Even more important, they lose out on the social trust that exists in non-diverse societies, and so have no sense of unity with others in their host nation:
Government, Roger Scruton argues, “requires a ‘we,’ a prepolitical loyalty that causes neighbors…to treat each other as fellow citizens.” Without the “legacy of social trust” derived from this sense of belonging to a highly specific subset of mankind, political stability is impossible.
No one was thinking of that when immigration programs were designed because those programs were created to fund the entitlements payments which had to go to the huge generation of people born from 1944-1964, a.k.a. the “Baby Boomers” or “Me Generation.” In Europe, the immigrants were intended as a tax base to pay for Boomer retirement:
But, Krieger added, one of the big caveats here is the effect that immigrants have on pension or retirement systems, which constitute a huge chunk of the public budget in many countries. Pension systems are typically pay-as-you-go programs, which means everyone currently working gets taxed and that money immediately goes to current retirees. Immigrants tend to have a tremendously positive impact on the pension system, he said. In fact, their arrival triggers what “pension economists usually call an ‘introductory gift.’ If you find a job, you start paying contributions and all these contributions—because it’s a pay-as-you-go system—go directly to the retirees.” That can swiftly shore up government finances in countries with an aging population, which describes most of Europe. Plus, “There’s been research showing that even if the people are net beneficiaries of the pension system [i.e. if, by the time these immigrants grow old, the state has committed to larger pension payouts], even then it would have a positive effect on pay-as-you-go simply because they will have children who become contributors, and immigrants tend to have more children than natives.” In Germany, said Krieger, that kind of effect on the pension system “is a factor of three or four compared to all the other benefits.”
In America, a similar rationale was advanced in that immigrant payments into social security were anticipated to fund retirement programs so that existing citizens could exit the workforce and still receive benefits:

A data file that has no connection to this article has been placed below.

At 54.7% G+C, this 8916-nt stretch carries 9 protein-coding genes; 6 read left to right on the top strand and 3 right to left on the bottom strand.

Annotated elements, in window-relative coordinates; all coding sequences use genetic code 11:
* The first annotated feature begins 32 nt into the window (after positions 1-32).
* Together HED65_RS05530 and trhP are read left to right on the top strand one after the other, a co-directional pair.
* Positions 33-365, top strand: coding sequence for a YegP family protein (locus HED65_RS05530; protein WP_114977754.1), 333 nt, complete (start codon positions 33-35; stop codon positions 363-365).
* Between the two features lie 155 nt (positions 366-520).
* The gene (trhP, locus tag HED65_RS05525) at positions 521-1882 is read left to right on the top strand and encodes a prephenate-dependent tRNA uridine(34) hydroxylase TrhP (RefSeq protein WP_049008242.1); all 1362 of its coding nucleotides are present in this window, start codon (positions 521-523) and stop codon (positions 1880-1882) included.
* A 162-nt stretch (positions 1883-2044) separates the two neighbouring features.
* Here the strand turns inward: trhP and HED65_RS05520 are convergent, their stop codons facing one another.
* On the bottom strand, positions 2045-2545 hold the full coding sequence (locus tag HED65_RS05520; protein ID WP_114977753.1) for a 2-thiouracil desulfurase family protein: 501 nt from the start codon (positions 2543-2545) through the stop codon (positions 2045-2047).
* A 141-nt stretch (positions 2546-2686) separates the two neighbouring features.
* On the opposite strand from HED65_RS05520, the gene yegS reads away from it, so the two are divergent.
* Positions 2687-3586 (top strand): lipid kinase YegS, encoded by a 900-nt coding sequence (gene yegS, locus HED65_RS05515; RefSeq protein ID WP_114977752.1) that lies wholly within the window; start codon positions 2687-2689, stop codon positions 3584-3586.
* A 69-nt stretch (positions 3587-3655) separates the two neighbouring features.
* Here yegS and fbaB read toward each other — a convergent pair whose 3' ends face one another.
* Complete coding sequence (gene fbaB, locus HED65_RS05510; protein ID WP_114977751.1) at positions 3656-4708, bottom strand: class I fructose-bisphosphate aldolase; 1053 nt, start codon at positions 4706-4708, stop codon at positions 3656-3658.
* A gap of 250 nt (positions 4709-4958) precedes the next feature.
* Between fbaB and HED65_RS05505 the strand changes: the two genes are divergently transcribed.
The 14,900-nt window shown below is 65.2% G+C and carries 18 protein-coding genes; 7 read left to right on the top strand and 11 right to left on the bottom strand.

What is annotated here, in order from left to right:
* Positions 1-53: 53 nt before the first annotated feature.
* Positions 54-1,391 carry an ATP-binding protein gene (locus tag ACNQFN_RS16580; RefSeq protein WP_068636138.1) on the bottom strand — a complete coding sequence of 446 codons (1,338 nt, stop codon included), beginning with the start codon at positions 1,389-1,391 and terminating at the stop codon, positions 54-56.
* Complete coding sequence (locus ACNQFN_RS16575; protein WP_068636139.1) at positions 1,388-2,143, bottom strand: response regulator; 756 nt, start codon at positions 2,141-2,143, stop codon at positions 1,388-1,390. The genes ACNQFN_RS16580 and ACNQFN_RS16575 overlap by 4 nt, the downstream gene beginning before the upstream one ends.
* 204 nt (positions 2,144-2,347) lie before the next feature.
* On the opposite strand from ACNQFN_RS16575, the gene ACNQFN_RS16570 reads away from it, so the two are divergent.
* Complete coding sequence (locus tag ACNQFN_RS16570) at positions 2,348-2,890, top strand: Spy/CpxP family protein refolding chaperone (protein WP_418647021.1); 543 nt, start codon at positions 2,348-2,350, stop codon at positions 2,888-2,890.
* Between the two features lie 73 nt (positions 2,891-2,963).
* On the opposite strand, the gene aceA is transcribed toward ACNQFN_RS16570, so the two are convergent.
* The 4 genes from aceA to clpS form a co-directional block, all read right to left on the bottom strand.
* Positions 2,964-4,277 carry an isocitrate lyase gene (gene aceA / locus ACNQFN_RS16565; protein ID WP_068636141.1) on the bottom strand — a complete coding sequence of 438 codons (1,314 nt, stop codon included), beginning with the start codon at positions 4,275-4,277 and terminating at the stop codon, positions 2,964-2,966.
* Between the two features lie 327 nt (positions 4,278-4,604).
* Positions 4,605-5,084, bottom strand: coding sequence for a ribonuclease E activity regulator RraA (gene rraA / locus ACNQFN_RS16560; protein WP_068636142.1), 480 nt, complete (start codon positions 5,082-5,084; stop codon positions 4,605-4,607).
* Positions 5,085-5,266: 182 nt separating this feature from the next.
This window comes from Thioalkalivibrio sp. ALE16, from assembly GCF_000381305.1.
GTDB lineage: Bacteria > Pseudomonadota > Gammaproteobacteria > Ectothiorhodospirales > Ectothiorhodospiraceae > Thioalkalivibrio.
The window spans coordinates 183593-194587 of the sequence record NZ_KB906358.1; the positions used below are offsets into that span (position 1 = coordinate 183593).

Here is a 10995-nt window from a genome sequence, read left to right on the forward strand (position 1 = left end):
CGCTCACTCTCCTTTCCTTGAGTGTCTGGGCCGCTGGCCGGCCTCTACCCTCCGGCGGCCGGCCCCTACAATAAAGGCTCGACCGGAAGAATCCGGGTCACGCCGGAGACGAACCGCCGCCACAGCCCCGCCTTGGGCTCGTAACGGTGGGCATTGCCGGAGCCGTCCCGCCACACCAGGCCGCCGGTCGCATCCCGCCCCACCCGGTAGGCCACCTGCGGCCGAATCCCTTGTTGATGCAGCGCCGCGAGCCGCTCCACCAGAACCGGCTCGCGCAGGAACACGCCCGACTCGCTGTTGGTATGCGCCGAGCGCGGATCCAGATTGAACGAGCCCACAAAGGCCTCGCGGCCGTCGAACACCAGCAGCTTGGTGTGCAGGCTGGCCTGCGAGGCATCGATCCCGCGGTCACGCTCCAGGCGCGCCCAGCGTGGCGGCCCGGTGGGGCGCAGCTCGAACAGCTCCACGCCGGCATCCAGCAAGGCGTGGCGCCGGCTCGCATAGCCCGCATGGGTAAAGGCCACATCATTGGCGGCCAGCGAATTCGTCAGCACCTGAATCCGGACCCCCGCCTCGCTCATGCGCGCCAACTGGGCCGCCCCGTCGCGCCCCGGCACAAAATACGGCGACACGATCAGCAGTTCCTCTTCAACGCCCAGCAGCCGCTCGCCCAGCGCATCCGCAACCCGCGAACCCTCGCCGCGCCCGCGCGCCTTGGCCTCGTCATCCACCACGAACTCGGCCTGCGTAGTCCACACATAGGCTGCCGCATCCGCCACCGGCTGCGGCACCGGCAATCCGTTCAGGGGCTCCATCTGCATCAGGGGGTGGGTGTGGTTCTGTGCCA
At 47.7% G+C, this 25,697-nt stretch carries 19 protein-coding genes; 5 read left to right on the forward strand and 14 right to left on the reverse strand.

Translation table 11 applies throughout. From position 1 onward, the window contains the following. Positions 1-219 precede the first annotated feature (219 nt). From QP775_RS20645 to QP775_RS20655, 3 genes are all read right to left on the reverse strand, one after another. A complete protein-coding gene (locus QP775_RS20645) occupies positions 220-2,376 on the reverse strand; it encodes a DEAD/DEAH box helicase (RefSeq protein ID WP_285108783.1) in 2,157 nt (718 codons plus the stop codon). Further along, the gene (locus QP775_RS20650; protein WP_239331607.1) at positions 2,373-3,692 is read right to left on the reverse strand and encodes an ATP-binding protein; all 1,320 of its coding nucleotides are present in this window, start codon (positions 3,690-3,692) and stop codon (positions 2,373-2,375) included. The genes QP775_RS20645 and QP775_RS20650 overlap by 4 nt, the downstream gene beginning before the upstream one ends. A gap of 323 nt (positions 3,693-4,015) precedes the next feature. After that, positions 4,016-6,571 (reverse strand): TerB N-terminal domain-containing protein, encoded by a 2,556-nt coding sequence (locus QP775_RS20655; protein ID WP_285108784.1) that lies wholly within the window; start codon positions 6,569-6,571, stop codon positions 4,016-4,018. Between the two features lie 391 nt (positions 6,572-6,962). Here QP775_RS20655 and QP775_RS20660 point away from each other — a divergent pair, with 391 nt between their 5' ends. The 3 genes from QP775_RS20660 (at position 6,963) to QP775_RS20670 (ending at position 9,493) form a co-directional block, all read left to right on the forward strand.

Stephen Goss, chief actuary for the Social Security Administration, told the Daily Beast, “Even as it stands under current policy, unauthorized immigrants contribute positively to the financing of social security not only in terms of their own contributions, but in the succeeding generations when they have children on our soil that are citizens from day one.”
…“The biggest problem we have with social security is there are fewer Americans to pay into the system to support people who are currently retired or about to retire,” says Ornstein, “so the more people working and paying into the system is better for everybody.”
Henry Aaron, an expert on social security at the Brookings Institution, says that looking ahead 75 years into the future, the legalization of some five million immigrants by executive order would be “like a boost in population—and a higher population is typically good for the (social security) trust fund. It’s equal to an increase in net migration, and when people enter the system, and that group is young and working, that’s positive.”
When all you look at is economics, this makes sense. If you look at multiple silos of social benefits and detriments, it becomes clear that what is happening with immigration is merely cost-shifting, namely putting money into retirement programs while taking it out of other areas of the economy, including the benefits which most immigrants rely on.
At that point, it is hardly surprising that the children of immigrants — realizing that they are essentially part of a large retirement insurance scam created by democratic governments — become indifferent to life, and thus radicalize. Immigration benefits no one, and assimilation destroys identity, further increasing the misery necessary for successful suicidal terrorist recruitment.